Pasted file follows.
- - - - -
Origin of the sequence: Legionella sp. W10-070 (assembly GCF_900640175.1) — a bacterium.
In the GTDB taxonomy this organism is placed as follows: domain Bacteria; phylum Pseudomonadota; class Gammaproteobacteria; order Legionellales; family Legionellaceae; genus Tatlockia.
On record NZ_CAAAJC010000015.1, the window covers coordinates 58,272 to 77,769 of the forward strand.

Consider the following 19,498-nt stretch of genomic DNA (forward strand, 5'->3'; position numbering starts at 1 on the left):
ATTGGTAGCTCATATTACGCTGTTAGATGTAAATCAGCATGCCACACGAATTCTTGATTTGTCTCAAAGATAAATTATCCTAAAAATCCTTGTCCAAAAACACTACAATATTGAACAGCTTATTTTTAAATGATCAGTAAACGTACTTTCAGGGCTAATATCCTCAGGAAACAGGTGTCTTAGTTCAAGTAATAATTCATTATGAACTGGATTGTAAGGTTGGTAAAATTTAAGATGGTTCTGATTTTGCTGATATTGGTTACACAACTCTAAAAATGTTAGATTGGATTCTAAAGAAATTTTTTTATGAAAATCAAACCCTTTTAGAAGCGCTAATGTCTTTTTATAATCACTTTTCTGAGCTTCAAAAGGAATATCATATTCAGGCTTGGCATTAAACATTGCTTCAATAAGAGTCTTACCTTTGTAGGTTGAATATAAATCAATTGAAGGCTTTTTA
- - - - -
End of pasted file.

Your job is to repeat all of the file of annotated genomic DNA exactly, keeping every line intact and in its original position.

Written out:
Origin of the sequence: Legionella sp. W10-070 (assembly GCF_900640175.1) — a bacterium.
In the GTDB taxonomy this organism is placed as follows: domain Bacteria; phylum Pseudomonadota; class Gammaproteobacteria; order Legionellales; family Legionellaceae; genus Tatlockia.
On record NZ_CAAAJC010000015.1, the window covers coordinates 58,272 to 77,769 of the forward strand.

Consider the following 19,498-nt stretch of genomic DNA (forward strand, 5'->3'; position numbering starts at 1 on the left):
ATTGGTAGCTCATATTACGCTGTTAGATGTAAATCAGCATGCCACACGAATTCTTGATTTGTCTCAAAGATAAATTATCCTAAAAATCCTTGTCCAAAAACACTACAATATTGAACAGCTTATTTTTAAATGATCAGTAAACGTACTTTCAGGGCTAATATCCTCAGGAAACAGGTGTCTTAGTTCAAGTAATAATTCATTATGAACTGGATTGTAAGGTTGGTAAAATTTAAGATGGTTCTGATTTTGCTGATATTGGTTACACAACTCTAAAAATGTTAGATTGGATTCTAAAGAAATTTTTTTATGAAAATCAAACCCTTTTAGAAGCGCTAATGTCTTTTTATAATCACTTTTCTGAGCTTCAAAAGGAATATCATATTCAGGCTTGGCATTAAACATTGCTTCAATAAGAGTCTTACCTTTGTAGGTTGAATATAAATCAATTGAAGGCTTTTTA